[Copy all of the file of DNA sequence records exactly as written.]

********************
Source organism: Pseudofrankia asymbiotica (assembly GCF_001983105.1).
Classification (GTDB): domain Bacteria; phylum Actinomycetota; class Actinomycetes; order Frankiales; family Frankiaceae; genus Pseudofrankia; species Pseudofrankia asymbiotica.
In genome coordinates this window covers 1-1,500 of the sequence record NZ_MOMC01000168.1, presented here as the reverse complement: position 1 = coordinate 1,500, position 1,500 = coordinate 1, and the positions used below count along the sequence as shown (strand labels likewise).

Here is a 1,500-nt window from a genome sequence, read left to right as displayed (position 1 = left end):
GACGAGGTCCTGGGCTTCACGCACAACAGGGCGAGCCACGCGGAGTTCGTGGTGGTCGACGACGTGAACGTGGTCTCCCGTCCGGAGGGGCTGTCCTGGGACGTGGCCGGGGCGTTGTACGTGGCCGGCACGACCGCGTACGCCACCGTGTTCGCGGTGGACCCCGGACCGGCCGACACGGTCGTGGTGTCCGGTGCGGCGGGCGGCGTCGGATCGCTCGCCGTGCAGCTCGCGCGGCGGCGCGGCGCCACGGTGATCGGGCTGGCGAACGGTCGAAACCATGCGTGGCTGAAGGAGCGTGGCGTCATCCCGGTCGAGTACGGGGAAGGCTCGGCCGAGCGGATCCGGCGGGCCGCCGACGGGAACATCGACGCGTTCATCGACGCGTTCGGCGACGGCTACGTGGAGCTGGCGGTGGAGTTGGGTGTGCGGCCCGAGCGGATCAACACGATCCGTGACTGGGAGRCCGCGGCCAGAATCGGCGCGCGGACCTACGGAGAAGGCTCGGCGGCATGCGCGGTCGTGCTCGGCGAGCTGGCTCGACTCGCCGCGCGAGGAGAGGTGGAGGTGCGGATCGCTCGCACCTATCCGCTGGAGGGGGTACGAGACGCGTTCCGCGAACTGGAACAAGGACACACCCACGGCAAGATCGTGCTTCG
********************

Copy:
Source organism: Pseudofrankia asymbiotica (assembly GCF_001983105.1).
Classification (GTDB): domain Bacteria; phylum Actinomycetota; class Actinomycetes; order Frankiales; family Frankiaceae; genus Pseudofrankia; species Pseudofrankia asymbiotica.
In genome coordinates this window covers 1-1,500 of the sequence record NZ_MOMC01000168.1, presented here as the reverse complement: position 1 = coordinate 1,500, position 1,500 = coordinate 1, and the positions used below count along the sequence as shown (strand labels likewise).

Here is a 1,500-nt window from a genome sequence, read left to right as displayed (position 1 = left end):
GACGAGGTCCTGGGCTTCACGCACAACAGGGCGAGCCACGCGGAGTTCGTGGTGGTCGACGACGTGAACGTGGTCTCCCGTCCGGAGGGGCTGTCCTGGGACGTGGCCGGGGCGTTGTACGTGGCCGGCACGACCGCGTACGCCACCGTGTTCGCGGTGGACCCCGGACCGGCCGACACGGTCGTGGTGTCCGGTGCGGCGGGCGGCGTCGGATCGCTCGCCGTGCAGCTCGCGCGGCGGCGCGGCGCCACGGTGATCGGGCTGGCGAACGGTCGAAACCATGCGTGGCTGAAGGAGCGTGGCGTCATCCCGGTCGAGTACGGGGAAGGCTCGGCCGAGCGGATCCGGCGGGCCGCCGACGGGAACATCGACGCGTTCATCGACGCGTTCGGCGACGGCTACGTGGAGCTGGCGGTGGAGTTGGGTGTGCGGCCCGAGCGGATCAACACGATCCGTGACTGGGAGRCCGCGGCCAGAATCGGCGCGCGGACCTACGGAGAAGGCTCGGCGGCATGCGCGGTCGTGCTCGGCGAGCTGGCTCGACTCGCCGCGCGAGGAGAGGTGGAGGTGCGGATCGCTCGCACCTATCCGCTGGAGGGGGTACGAGACGCGTTCCGCGAACTGGAACAAGGACACACCCACGGCAAGATCGTGCTTCG